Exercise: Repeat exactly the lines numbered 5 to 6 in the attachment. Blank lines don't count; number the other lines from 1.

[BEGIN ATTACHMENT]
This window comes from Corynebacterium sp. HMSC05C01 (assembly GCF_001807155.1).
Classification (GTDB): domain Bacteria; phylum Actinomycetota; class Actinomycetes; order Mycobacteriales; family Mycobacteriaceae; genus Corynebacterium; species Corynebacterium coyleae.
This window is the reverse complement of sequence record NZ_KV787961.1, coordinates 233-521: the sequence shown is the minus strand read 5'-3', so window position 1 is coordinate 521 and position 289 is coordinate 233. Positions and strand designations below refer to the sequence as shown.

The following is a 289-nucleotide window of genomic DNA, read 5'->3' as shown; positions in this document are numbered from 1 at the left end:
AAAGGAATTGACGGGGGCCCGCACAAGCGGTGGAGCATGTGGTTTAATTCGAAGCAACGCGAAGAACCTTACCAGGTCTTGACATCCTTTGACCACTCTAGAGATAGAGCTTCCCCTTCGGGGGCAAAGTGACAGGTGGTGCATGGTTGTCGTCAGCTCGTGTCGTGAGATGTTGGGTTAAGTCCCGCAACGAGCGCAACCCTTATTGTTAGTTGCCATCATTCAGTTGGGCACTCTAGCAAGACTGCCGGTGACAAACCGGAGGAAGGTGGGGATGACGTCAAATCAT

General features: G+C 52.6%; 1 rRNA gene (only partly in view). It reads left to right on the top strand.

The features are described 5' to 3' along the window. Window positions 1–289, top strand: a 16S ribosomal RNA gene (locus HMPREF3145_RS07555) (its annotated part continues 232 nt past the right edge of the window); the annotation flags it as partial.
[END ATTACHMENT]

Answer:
AAAGGAATTGACGGGGGCCCGCACAAGCGGTGGAGCATGTGGTTTAATTCGAAGCAACGCGAAGAACCTTACCAGGTCTTGACATCCTTTGACCACTCTAGAGATAGAGCTTCCCCTTCGGGGGCAAAGTGACAGGTGGTGCATGGTTGTCGTCAGCTCGTGTCGTGAGATGTTGGGTTAAGTCCCGCAACGAGCGCAACCCTTATTGTTAGTTGCCATCATTCAGTTGGGCACTCTAGCAAGACTGCCGGTGACAAACCGGAGGAAGGTGGGGATGACGTCAAATCAT

General features: G+C 52.6%; 1 rRNA gene (only partly in view). It reads left to right on the top strand.